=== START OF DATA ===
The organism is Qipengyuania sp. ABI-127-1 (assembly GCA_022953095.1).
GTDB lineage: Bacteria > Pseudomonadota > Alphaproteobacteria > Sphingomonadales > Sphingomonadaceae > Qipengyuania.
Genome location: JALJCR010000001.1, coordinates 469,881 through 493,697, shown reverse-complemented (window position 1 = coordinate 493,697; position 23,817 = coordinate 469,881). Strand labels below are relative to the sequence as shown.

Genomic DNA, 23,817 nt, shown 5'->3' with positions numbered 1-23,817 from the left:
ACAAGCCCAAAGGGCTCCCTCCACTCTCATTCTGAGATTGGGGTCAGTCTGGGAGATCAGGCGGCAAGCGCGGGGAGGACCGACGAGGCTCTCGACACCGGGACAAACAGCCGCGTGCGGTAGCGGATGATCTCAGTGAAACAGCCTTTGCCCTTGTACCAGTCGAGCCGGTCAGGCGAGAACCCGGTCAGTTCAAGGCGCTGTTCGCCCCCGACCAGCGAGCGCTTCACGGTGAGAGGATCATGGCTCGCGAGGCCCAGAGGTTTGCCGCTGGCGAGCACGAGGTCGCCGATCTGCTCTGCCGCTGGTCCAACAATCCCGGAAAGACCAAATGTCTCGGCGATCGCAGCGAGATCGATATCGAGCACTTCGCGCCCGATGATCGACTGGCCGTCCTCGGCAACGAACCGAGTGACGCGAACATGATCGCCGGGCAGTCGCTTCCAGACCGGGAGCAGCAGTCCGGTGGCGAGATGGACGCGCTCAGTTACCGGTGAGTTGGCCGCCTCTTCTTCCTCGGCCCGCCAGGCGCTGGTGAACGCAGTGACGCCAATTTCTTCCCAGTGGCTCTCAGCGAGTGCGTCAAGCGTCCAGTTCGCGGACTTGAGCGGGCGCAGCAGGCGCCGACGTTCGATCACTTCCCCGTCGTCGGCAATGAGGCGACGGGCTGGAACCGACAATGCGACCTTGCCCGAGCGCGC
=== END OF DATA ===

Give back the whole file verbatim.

The organism is Qipengyuania sp. ABI-127-1 (assembly GCA_022953095.1).
GTDB lineage: Bacteria > Pseudomonadota > Alphaproteobacteria > Sphingomonadales > Sphingomonadaceae > Qipengyuania.
Genome location: JALJCR010000001.1, coordinates 469,881 through 493,697, shown reverse-complemented (window position 1 = coordinate 493,697; position 23,817 = coordinate 469,881). Strand labels below are relative to the sequence as shown.

Genomic DNA, 23,817 nt, shown 5'->3' with positions numbered 1-23,817 from the left:
ACAAGCCCAAAGGGCTCCCTCCACTCTCATTCTGAGATTGGGGTCAGTCTGGGAGATCAGGCGGCAAGCGCGGGGAGGACCGACGAGGCTCTCGACACCGGGACAAACAGCCGCGTGCGGTAGCGGATGATCTCAGTGAAACAGCCTTTGCCCTTGTACCAGTCGAGCCGGTCAGGCGAGAACCCGGTCAGTTCAAGGCGCTGTTCGCCCCCGACCAGCGAGCGCTTCACGGTGAGAGGATCATGGCTCGCGAGGCCCAGAGGTTTGCCGCTGGCGAGCACGAGGTCGCCGATCTGCTCTGCCGCTGGTCCAACAATCCCGGAAAGACCAAATGTCTCGGCGATCGCAGCGAGATCGATATCGAGCACTTCGCGCCCGATGATCGACTGGCCGTCCTCGGCAACGAACCGAGTGACGCGAACATGATCGCCGGGCAGTCGCTTCCAGACCGGGAGCAGCAGTCCGGTGGCGAGATGGACGCGCTCAGTTACCGGTGAGTTGGCCGCCTCTTCTTCCTCGGCCCGCCAGGCGCTGGTGAACGCAGTGACGCCAATTTCTTCCCAGTGGCTCTCAGCGAGTGCGTCAAGCGTCCAGTTCGCGGACTTGAGCGGGCGCAGCAGGCGCCGACGTTCGATCACTTCCCCGTCGTCGGCAATGAGGCGACGGGCTGGAACCGACAATGCGACCTTGCCCGAGCGCGC